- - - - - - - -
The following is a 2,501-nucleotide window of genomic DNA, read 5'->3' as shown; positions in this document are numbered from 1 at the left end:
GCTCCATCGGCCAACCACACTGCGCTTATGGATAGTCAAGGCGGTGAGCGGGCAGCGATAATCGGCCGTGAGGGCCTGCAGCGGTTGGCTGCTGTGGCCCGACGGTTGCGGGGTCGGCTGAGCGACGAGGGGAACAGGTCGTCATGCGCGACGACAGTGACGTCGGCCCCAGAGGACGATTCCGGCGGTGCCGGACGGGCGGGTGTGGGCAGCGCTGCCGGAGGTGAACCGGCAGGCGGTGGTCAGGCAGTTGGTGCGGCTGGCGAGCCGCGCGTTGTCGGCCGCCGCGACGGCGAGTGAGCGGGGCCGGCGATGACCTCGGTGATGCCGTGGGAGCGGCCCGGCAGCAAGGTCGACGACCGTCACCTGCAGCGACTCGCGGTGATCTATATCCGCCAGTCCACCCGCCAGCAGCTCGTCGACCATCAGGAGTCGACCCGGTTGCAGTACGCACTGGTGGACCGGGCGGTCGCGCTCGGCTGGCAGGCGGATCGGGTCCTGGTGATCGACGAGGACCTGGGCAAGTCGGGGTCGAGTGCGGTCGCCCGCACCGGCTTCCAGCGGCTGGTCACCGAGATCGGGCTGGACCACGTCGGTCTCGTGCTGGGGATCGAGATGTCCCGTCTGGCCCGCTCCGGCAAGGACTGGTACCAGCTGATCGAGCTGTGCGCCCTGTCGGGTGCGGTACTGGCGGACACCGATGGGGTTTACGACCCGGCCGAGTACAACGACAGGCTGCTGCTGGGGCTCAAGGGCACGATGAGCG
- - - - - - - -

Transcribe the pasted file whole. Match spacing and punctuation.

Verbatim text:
The following is a 2,501-nucleotide window of genomic DNA, read 5'->3' as shown; positions in this document are numbered from 1 at the left end:
GCTCCATCGGCCAACCACACTGCGCTTATGGATAGTCAAGGCGGTGAGCGGGCAGCGATAATCGGCCGTGAGGGCCTGCAGCGGTTGGCTGCTGTGGCCCGACGGTTGCGGGGTCGGCTGAGCGACGAGGGGAACAGGTCGTCATGCGCGACGACAGTGACGTCGGCCCCAGAGGACGATTCCGGCGGTGCCGGACGGGCGGGTGTGGGCAGCGCTGCCGGAGGTGAACCGGCAGGCGGTGGTCAGGCAGTTGGTGCGGCTGGCGAGCCGCGCGTTGTCGGCCGCCGCGACGGCGAGTGAGCGGGGCCGGCGATGACCTCGGTGATGCCGTGGGAGCGGCCCGGCAGCAAGGTCGACGACCGTCACCTGCAGCGACTCGCGGTGATCTATATCCGCCAGTCCACCCGCCAGCAGCTCGTCGACCATCAGGAGTCGACCCGGTTGCAGTACGCACTGGTGGACCGGGCGGTCGCGCTCGGCTGGCAGGCGGATCGGGTCCTGGTGATCGACGAGGACCTGGGCAAGTCGGGGTCGAGTGCGGTCGCCCGCACCGGCTTCCAGCGGCTGGTCACCGAGATCGGGCTGGACCACGTCGGTCTCGTGCTGGGGATCGAGATGTCCCGTCTGGCCCGCTCCGGCAAGGACTGGTACCAGCTGATCGAGCTGTGCGCCCTGTCGGGTGCGGTACTGGCGGACACCGATGGGGTTTACGACCCGGCCGAGTACAACGACAGGCTGCTGCTGGGGCTCAAGGGCACGATGAGCG